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ABA analysis examines security ratings

A recent American Bankers Association (ABA) white paper explains the pros and cons of security ratings, how the ratings work, and how financial institutions should use them.© Shutterstock “As we see more security ratings hit the market, we want to ensure that banks and others understand how they fit into a broader risk management program,” […]

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A recent American Bankers Association (ABA) white paper explains the pros and cons of security ratings, how the ratings work, and how financial institutions should use them.

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“As we see more security ratings hit the market, we want to ensure that banks and others understand how they fit into a broader risk management program,” Paul Benda, senior vice president, risk and cybersecurity policy at ABA, said regarding Security Ratings: A Tool as Part of a Risk Management Program. “A robust plan includes multiple tools in the toolbox, and if used appropriately, security ratings can be one of those tools.”

The paper maintains security ratings can provide insight and serve as a starting point when evaluating a firm’s cybersecurity program, but the association said ratings could not offer a full picture of an organization’s cybersecurity program, because the providers rely on a combination of data points collected or purchased from public and private sources and are unable to evaluate a firm’s internal infrastructure and controls.

“Cybersecurity remains a top priority for banks across the country, and we are continuously looking for ways to improve effectiveness and efficiency,” Benda said. “There are many resources out there, so understanding how they work is key.”

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Analysis examines retirement instability

Lawmakers are encouraging Social Security’s protection and strengthening, following the release of a report examining the nation’s retirement instability.© Shutterstock “Despite Social Security’s success, the other two major components of our nation’s retirement system – private savings and pensions – are failing hard-working Americans,” Rep. Carolyn B. Maloney (D-NY), vice chair of the Congress Joint […]

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Lawmakers are encouraging Social Security’s protection and strengthening, following the release of a report examining the nation’s retirement instability.

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“Despite Social Security’s success, the other two major components of our nation’s retirement system – private savings and pensions – are failing hard-working Americans,” Rep. Carolyn B. Maloney (D-NY), vice chair of the Congress Joint Economic Committee said via a statement accompanying recent publication of Retirement Insecurity, a report written by the Democratic committee members.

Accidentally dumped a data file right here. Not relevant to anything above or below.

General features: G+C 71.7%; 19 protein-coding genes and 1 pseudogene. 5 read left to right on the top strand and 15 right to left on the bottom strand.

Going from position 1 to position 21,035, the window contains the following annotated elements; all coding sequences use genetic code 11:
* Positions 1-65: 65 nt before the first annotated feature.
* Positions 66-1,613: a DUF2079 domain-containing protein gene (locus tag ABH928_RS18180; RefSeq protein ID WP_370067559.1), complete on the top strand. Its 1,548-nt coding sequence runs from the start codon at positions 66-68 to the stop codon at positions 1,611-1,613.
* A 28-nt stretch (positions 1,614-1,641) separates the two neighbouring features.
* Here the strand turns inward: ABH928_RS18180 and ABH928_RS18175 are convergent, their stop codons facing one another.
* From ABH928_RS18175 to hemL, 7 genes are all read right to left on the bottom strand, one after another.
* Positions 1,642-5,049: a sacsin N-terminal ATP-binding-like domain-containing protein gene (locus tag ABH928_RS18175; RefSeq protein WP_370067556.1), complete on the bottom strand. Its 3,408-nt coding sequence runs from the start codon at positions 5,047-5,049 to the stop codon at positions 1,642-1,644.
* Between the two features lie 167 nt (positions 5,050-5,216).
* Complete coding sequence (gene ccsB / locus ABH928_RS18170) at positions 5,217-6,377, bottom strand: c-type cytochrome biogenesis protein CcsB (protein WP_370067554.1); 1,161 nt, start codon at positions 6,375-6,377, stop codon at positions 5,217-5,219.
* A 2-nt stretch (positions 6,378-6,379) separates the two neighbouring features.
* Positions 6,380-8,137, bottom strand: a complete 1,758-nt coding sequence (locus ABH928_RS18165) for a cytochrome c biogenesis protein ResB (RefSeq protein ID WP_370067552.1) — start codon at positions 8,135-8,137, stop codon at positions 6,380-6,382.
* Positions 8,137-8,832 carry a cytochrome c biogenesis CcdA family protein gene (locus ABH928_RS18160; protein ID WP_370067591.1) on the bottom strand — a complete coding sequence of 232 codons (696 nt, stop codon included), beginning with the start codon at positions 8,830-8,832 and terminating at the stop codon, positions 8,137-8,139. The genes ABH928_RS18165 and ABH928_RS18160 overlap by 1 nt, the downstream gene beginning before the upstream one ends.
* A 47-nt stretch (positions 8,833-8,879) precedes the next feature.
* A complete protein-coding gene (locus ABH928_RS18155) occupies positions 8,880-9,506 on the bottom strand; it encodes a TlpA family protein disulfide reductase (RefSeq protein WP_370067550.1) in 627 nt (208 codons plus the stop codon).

“As a result, roughly half of Americans are at risk of losing their current standard of living in retirement. Americans find it increasingly hard to save for retirement amid stagnant wages and the rising cost of housing, healthcare, and college.”

Maloney noted the share of workers who receive pensions has almost fallen in half since the late 1980s, adding only about half of middle-income workers and less than 10 percent of the poorest Americans have defined-contribution accounts like 401(k)s.

“These problems are particularly acute for women, minorities, and people with low earnings or less education,” Maloney concluded. “Women, African Americans, and Hispanics on average have less saved for retirement and less retirement income. Women, in particular African American and Hispanic women, are at greater risk of outliving their retirement savings.”

Maloney emphasized the importance of protecting Social Security while also recognizing that the rest of our retirement system is in crisis.

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CUNA favors national data privacy standard

Credit Union National Association (CUNA) officials said the organization is supporting Federal Trade Commission (FTC) Safeguards Rule amendments addressing national data privacy standards.© Shutterstock “Strong data security laws will not stop criminals or rogue nation states from attempting to penetrate even the most sophisticated data and cybersecurity defenses,” Lance Noggle, CUNA senior director of Advocacy […]

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Credit Union National Association (CUNA) officials said the organization is supporting Federal Trade Commission (FTC) Safeguards Rule amendments addressing national data privacy standards.

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“Strong data security laws will not stop criminals or rogue nation states from attempting to penetrate even the most sophisticated data and cybersecurity defenses,” Lance Noggle, CUNA senior director of Advocacy & Senior Counsel for Payments and Cybersecurity wrote in correspondence to the FTC. “However, American consumers that trust their personal information to businesses deserve the most diligent effort by those businesses and entities to protect this data from theft and misuse.”

The CUNA is recommending the definition of a financial institution be broadened as much as possible to maximize consumer protection, adding enhanced data security requirements should always help safeguard consumers’ private information.

Presently 115 privately insured credit unions are subject to FTC Safeguards Rule requirements, with CUNA maintaining privacy will not have the protection Americans deserve until Congress passes a law with strong privacy and data security protections regulating based on the type of information handled or maintained.